Now how can I say that Jesus has conquered the enemy, death? Many of you know that just as I spent some time last week holding a sweet little baby, as alive as can be, I also spent time last Tuesday visiting some of Martha’s family members who were gathered around the funeral of her brother-in-law, John, who we have prayed for here recently. We saw him lying in the casket. He was dead. It didn’t seem like death was conquered. And we’ve seen death in this congregation as well, quite a number of times in the past year. How has Jesus conquered death? It seems to still be in effect. But Jesus has indeed conquered death. By faith in his name, by trusting in his work on our behalf, we who are mortal, when we die, will be clothed with immortality. It’s what we read last week in Corinthians. We are waiting to be born, and we will be born when this mortality has put on immortality. Jesus has conquered death by being the one who could bear all our sin, be killed by it, and rise to life again. Jesus proclaimed his victory to the souls in prison, those who were dead. Jesus showed that he had victory over death by rising from the dead. And he has promised that we will be as he is, rising from the dead as well. Jesus, our horn of salvation, has conquered death.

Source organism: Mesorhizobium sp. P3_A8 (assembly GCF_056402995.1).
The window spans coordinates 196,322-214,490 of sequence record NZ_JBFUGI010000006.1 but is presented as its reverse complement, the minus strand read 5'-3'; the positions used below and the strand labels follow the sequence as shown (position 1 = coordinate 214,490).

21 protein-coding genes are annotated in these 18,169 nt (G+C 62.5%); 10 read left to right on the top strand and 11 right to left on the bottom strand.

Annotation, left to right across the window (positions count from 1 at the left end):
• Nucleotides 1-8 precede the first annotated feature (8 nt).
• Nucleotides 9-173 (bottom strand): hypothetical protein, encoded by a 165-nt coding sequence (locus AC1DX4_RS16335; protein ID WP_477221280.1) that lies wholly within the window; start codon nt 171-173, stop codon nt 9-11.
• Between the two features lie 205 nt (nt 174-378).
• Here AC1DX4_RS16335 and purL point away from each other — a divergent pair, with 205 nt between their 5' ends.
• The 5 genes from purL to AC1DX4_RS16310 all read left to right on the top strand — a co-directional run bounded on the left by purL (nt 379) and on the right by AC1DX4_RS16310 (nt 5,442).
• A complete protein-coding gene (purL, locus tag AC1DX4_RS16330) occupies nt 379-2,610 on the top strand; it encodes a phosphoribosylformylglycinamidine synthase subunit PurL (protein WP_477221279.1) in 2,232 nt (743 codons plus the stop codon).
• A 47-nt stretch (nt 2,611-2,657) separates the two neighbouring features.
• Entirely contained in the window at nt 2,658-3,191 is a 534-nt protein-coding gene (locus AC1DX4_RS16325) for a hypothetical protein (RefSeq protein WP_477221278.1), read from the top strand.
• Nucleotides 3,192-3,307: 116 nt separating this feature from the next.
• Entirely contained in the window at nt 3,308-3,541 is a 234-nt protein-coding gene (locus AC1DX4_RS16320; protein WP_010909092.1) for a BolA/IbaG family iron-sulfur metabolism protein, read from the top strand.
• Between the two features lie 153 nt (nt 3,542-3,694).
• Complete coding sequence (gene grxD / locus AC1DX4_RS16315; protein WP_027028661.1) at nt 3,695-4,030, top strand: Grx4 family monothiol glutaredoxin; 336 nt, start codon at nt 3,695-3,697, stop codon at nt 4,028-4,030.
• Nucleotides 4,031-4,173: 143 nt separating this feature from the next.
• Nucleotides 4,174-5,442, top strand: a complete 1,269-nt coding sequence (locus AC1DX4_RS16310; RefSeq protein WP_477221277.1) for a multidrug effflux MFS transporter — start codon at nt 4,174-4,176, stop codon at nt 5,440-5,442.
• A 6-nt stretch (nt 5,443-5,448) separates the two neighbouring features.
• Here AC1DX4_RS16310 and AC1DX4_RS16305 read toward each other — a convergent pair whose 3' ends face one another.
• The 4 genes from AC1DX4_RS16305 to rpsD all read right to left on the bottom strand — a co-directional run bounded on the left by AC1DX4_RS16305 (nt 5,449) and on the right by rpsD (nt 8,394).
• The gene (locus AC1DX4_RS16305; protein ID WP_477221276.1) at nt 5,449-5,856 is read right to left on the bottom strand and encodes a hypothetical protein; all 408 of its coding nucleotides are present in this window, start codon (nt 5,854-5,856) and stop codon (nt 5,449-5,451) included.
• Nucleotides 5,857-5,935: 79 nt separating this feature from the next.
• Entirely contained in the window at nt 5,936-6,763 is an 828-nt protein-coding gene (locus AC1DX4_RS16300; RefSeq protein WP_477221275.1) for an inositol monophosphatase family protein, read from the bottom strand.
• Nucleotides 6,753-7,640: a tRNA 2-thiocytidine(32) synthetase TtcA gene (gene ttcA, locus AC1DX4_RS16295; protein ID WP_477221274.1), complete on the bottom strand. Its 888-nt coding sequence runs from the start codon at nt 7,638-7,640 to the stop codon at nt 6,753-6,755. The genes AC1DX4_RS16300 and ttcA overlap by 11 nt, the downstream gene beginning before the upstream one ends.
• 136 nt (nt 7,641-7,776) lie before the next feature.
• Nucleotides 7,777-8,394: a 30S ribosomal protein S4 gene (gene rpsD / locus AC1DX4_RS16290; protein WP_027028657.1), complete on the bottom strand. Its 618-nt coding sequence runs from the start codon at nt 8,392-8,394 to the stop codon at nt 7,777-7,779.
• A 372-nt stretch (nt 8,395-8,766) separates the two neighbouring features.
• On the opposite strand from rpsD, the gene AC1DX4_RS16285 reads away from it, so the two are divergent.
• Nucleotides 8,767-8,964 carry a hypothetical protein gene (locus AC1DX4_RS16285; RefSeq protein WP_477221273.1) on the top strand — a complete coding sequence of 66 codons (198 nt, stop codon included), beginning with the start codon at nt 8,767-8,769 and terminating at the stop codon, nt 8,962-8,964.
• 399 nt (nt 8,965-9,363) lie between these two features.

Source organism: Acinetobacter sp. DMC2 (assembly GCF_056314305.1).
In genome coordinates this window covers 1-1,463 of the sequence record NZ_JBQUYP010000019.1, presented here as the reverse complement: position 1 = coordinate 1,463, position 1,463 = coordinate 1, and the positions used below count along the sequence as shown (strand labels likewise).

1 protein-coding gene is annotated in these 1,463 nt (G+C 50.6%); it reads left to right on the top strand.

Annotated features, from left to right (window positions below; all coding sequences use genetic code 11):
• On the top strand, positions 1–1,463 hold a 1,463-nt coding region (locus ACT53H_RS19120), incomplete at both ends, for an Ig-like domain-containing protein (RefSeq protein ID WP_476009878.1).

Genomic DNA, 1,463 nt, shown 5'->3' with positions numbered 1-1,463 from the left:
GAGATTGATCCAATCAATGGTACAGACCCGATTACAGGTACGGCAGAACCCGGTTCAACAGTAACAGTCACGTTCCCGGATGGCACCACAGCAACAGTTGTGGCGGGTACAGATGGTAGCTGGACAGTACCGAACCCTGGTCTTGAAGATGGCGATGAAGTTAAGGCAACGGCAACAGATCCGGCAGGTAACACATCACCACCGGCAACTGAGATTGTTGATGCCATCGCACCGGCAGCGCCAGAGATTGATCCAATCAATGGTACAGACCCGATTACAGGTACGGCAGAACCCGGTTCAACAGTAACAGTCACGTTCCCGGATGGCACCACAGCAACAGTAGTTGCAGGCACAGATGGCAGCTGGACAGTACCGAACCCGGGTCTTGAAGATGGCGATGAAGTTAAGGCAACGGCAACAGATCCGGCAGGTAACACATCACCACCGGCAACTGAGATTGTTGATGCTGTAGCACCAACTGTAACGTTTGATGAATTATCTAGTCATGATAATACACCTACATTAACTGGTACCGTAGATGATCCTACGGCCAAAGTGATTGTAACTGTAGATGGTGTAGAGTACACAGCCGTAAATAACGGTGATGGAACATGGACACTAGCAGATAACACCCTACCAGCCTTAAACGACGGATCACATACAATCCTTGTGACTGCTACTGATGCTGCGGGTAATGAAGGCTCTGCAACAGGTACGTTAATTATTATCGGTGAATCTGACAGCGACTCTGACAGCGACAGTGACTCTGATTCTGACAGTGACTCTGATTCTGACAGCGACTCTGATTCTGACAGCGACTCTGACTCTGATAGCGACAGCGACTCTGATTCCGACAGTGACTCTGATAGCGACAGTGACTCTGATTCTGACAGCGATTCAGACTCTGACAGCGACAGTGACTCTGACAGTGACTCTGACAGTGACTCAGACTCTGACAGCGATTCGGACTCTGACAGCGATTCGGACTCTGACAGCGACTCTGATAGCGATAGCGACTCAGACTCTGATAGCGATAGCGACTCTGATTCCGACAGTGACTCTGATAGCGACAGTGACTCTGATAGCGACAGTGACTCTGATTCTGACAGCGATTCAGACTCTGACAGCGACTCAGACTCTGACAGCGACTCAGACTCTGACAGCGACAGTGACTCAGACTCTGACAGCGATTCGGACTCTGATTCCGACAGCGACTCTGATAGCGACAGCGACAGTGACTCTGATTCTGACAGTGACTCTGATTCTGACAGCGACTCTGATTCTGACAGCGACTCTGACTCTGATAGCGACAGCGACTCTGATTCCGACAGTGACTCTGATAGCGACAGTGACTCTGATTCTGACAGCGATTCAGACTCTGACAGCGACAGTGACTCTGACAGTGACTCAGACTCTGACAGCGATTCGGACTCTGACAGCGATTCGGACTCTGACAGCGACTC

This is part of the great mercy of God we read about in verse 72. Zechariah doesn’t talk a lot about God’s mercy in specific detail. It’s more like a summary of all God has been doing here. He has shown mercy. Why did he bring salvation? Not because of our good works. It’s because of his mercy. Why does he present us faultless before himself? Because of his great mercy. Yet look at this. It isn’t his mercy to us here in verse 72. It’s his mercy to our fathers. Who are the fathers? God has shown mercy to the fathers of Zechariah. Generation after generation he has shown his mercy by preserving the line of the Messiah. Generation after generation he has proclaimed his mercy, not visiting Israel with punishment their sins deserved. Generation after generation, for thousands of years, he has preserved the seed of Adam, who would crush the serpent’s head, as he promised in Genesis chapter 3. He has raised up judges as we are reading in the Adult Bible class. He has preserved his people through the Babylonian captivity, as we read last week or the week before in the Bible reading challenge. As we read in Esther this week he has raised up his people in key places in their captivity, protecting this line of the Messiah, the line of the deliverer. God has shown his mercy. And he has shown his mercy to each and every one of us, not treating us as our sins deserve. We are not worthy of God’s forgiveness. Yet Jesus has granted us forgiveness anyway, taking upon himself the penalty of each and every one of us. God has shown his mercy.